Omgivning and Studio MLA teamed up to win first place in the Fourplex category of the Low-Rise design competition.
This design challenge was organized by the Office of Los Angeles Mayor Eric Garcetti and the Chief Design Officer for the City of Los Angeles, Christopher Hawthorne. It received a total of 380 submissions from around the world, responding to a brief with four categories: Corners, Fourplex (1st Place, Omgivning), (Re)Distribution, and Subdivision (2nd Place, Omgivning).
Details on the categories, as well as the community-engagement listening sessions that were required viewing for all entrants, can be found at www.lowrise.la.
As Los Angeles neighborhoods continue to densify, the future of
multi-family housing depends even more on finding the right balance
between indoor and outdoor space. This balance is critical to the
health of urban residents and the success of the places they call
home. Planning for density and open space creates and opportunity
for a more porous city with spaces that increase access to natural
light, landscape, and human-centered places.
Hidden Gardens is a model for a versatile framework that creates
relationships between indoor and outdoor spaces, and offers a
compelling connection between views, neighbors, and the city. These
spaces lead to a stronger sense of community within the complex
and neighborhood by fostering dialogue and social connections.
Hidden Gardens places three individual two-story housing blocks, each inter-connected with multiple variations of internal and external spaces make the whole site feel like a series of gardens. This porosity creates spaces between the units that act as a buffer to help with privacy and noise reduction while allowing each space to have access to natural daylight and ventilation. The model also grants residents their own private indoor and outdoor spaces where they can relax and enjoy themselves within the garden setting. Even though there is more building surface than a typical fourplex apartment, the use of Structural Insulated Panels (SIPs) as a construction method allows the units to be erected at a faster speed than traditional stick frame construction at an affordable cost.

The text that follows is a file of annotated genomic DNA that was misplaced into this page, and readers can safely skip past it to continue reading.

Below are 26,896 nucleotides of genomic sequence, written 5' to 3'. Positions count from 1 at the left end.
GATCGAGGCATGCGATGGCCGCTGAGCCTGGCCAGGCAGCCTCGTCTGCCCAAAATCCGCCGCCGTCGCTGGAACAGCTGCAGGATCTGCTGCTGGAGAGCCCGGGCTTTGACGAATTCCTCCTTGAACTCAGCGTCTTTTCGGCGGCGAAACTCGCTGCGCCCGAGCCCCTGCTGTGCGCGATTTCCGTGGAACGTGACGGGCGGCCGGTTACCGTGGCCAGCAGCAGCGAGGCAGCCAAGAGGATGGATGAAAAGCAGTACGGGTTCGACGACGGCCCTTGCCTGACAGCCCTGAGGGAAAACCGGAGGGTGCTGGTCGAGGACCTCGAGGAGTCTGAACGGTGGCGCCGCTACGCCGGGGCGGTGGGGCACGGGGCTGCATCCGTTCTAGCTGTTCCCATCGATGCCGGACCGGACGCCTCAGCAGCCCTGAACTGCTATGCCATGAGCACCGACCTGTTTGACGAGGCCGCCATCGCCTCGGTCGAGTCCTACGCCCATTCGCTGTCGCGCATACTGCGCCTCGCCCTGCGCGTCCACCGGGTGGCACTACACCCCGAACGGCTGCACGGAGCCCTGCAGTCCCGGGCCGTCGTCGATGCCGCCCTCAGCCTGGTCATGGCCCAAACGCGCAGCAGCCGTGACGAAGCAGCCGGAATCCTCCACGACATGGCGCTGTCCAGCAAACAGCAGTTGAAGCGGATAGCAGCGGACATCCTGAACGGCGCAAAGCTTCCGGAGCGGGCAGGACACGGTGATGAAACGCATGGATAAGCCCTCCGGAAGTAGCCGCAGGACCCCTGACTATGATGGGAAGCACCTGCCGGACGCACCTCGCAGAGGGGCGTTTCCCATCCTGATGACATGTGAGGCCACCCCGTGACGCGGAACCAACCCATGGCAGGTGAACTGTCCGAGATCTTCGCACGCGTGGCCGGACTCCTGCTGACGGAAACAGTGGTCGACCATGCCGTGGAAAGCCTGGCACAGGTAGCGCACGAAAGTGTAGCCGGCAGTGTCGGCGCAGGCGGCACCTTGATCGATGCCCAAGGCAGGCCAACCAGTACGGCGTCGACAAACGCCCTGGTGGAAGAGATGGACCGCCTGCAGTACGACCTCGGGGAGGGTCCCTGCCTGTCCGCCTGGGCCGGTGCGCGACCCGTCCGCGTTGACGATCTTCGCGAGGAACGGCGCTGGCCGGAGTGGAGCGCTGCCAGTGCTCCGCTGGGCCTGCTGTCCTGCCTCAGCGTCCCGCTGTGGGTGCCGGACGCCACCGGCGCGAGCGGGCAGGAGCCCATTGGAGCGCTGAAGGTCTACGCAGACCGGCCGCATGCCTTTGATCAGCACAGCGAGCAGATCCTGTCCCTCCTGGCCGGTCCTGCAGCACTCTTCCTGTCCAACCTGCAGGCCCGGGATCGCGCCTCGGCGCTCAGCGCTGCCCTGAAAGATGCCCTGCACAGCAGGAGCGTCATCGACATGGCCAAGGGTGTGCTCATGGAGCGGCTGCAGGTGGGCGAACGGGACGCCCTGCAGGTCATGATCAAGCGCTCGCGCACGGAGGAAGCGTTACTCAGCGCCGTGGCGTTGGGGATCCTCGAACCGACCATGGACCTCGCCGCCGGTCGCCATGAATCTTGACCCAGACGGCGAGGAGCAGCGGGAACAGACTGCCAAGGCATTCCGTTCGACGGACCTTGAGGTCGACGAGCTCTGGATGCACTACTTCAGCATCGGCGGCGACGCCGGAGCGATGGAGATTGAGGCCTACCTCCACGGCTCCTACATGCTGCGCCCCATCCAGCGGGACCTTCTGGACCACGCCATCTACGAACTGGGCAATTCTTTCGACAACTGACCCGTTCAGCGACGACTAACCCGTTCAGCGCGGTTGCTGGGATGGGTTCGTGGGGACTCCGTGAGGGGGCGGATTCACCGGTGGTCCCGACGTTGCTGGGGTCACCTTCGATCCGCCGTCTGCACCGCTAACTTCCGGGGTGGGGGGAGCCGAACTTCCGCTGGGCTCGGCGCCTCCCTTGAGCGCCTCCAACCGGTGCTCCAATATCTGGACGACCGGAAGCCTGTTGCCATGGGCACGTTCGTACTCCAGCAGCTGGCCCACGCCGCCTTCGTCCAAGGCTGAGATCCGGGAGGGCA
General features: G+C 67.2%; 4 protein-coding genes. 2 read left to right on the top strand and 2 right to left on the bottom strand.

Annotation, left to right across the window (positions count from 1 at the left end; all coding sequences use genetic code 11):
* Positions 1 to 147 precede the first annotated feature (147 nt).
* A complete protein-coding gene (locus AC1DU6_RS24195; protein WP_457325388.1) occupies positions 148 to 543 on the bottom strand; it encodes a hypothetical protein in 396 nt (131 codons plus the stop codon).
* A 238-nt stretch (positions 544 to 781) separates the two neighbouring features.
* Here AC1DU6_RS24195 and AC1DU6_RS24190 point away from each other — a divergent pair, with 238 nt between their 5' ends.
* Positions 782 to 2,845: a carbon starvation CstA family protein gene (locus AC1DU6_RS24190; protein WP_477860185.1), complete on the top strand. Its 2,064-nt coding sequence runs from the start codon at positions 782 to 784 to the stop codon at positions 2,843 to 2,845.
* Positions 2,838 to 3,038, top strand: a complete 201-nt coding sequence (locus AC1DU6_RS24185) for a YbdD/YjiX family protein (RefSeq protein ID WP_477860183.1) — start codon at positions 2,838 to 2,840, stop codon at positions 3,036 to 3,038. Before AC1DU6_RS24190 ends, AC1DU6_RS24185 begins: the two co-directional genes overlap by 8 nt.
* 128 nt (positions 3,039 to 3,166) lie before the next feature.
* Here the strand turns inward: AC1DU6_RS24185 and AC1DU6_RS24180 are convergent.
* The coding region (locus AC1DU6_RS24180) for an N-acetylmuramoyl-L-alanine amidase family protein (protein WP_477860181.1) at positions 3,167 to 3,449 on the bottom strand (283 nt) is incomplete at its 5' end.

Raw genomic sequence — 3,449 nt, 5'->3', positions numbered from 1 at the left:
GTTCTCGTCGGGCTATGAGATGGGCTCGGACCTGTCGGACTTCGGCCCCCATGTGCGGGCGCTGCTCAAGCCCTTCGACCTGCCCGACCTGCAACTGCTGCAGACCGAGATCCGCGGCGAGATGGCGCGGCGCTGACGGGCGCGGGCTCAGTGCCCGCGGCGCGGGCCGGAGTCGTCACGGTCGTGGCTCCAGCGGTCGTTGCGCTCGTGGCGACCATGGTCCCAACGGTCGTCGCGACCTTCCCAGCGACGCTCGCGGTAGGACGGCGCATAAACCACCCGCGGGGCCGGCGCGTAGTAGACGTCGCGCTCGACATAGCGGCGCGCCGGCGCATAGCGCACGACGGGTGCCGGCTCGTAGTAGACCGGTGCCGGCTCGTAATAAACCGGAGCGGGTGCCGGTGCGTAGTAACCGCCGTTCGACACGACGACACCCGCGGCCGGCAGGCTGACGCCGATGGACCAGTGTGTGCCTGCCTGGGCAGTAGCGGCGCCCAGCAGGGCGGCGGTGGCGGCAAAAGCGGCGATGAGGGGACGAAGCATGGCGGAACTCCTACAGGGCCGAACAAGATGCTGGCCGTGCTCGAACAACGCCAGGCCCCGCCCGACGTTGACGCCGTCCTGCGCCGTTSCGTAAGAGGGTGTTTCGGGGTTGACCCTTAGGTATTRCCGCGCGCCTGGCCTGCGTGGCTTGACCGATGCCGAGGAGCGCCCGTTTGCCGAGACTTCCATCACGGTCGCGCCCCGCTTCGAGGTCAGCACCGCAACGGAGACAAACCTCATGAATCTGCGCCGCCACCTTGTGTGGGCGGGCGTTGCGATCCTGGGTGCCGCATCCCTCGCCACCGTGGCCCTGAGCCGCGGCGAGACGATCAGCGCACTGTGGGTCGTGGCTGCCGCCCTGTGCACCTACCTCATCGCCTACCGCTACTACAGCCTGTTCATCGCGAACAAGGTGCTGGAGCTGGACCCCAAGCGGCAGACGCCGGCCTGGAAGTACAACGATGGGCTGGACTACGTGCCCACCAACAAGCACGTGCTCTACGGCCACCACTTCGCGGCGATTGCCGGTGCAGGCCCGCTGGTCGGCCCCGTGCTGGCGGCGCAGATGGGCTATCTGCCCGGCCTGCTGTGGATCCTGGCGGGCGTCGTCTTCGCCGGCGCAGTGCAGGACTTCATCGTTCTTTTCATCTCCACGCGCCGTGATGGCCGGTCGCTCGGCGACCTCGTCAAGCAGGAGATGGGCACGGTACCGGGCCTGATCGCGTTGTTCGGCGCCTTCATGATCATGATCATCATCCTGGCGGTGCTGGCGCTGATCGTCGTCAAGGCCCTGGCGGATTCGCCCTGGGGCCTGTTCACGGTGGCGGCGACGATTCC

The Community Easement provides a community-driven space for planned and spontaneous interactions, enhancing the connection between the residents, their families and neighbors. The front portion of the parcel could be managed and maintained by a Community Land Trust (CLT) to create a passive community park or community garden serving as a productive landscape that also acts as a buffer between the public way and the private spaces.
While the car remains an iconic form of transportation in Los Angeles, the proposed model allows for flexibility to host parking dependent on specific community needs. The site can host one parking spot per unit, up to four parking spots on-site inclusive of an accessible parking stall, that can be supplemented with electric vehicle charging, or bike storage to provide residents with access to a variety of mobility options regardless of proximity to public transportation. The public way can be treated as Green Alleys and Slow Streets to create protected lanes and additional open space for pedestrians to run, bike or scoot through their neighborhood.
Hidden Gardens allows densification to occur organically, similar to a network of emerging fields between the built environment and the neighborhood it exists in. Each unit allows for a range of flexible uses over time that adapt to various needs throughout life and evolving family composition. This adaptability encourages multi-generational living, helps maintain the culture, ideals and family values currently present among the many communities of Los Angeles.
Comprehensive personal wellness remains a guiding principle for growth. This framework promotes a balance of both private and social spaces, both indoor and outdoor, for residents to work, create, play, and relax. Density is increased without compromising adequate space, light and airflow throughout the property, creating a healthy environment and connection to nature, even in the city.
Densification requires that each parcel carry greater ecological
performance within reduced landscaped areas. The landscape
actively seeks to expand the tree canopy, furnish urban
agriculture opportunities for residents, and provide lowwater, climate appropriate planting with stormwater gardens
positioned to capture and infiltrate rainwater.
Passive and active building strategies are implemented to create a Zero Net Building model for Los Angeles by harnessing existing solar and wind patterns for resident comfort throughout the year. The placement of the structures, trellises, clerestory windows, deciduous planting, and renewable energy sources help to achieve carbon neutrality and status as a Zero Energy Community.
Expansion of housing opportunities for Angelenos is grounded in economic, environmental and social issues, however the soul of housing embraces human centered design principles such as light, access to nature and flexibility with the human experience at the forefront.
For a closer look of Hidden Gardens, download it here.
Read about our runner up submission in the Subdivision category, Sub/Merge.